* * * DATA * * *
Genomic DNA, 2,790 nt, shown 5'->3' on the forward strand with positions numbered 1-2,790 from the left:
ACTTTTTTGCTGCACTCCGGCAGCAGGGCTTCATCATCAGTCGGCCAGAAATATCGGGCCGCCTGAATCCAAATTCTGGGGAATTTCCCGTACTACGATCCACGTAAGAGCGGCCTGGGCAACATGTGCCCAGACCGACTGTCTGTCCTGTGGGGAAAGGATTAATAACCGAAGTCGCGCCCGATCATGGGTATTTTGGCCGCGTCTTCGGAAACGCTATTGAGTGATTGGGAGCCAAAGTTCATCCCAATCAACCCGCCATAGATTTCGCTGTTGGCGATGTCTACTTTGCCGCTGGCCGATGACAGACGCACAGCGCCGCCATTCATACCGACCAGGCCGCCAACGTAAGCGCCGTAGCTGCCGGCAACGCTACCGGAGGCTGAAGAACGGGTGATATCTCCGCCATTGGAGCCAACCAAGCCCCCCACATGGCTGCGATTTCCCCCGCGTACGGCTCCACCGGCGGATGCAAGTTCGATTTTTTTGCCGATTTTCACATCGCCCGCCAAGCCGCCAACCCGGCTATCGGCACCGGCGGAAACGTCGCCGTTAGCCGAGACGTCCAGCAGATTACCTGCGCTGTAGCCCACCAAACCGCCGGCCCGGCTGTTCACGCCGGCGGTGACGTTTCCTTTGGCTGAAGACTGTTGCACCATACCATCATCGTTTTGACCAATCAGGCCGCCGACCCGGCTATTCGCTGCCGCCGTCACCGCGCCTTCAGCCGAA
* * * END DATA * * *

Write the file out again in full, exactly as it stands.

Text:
Genomic DNA, 2,790 nt, shown 5'->3' on the forward strand with positions numbered 1-2,790 from the left:
ACTTTTTTGCTGCACTCCGGCAGCAGGGCTTCATCATCAGTCGGCCAGAAATATCGGGCCGCCTGAATCCAAATTCTGGGGAATTTCCCGTACTACGATCCACGTAAGAGCGGCCTGGGCAACATGTGCCCAGACCGACTGTCTGTCCTGTGGGGAAAGGATTAATAACCGAAGTCGCGCCCGATCATGGGTATTTTGGCCGCGTCTTCGGAAACGCTATTGAGTGATTGGGAGCCAAAGTTCATCCCAATCAACCCGCCATAGATTTCGCTGTTGGCGATGTCTACTTTGCCGCTGGCCGATGACAGACGCACAGCGCCGCCATTCATACCGACCAGGCCGCCAACGTAAGCGCCGTAGCTGCCGGCAACGCTACCGGAGGCTGAAGAACGGGTGATATCTCCGCCATTGGAGCCAACCAAGCCCCCCACATGGCTGCGATTTCCCCCGCGTACGGCTCCACCGGCGGATGCAAGTTCGATTTTTTTGCCGATTTTCACATCGCCCGCCAAGCCGCCAACCCGGCTATCGGCACCGGCGGAAACGTCGCCGTTAGCCGAGACGTCCAGCAGATTACCTGCGCTGTAGCCCACCAAACCGCCGGCCCGGCTGTTCACGCCGGCGGTGACGTTTCCTTTGGCTGAAGACTGTTGCACCATACCATCATCGTTTTGACCAATCAGGCCGCCGACCCGGCTATTCGCTGCCGCCGTCACCGCGCCTTCAGCCGAA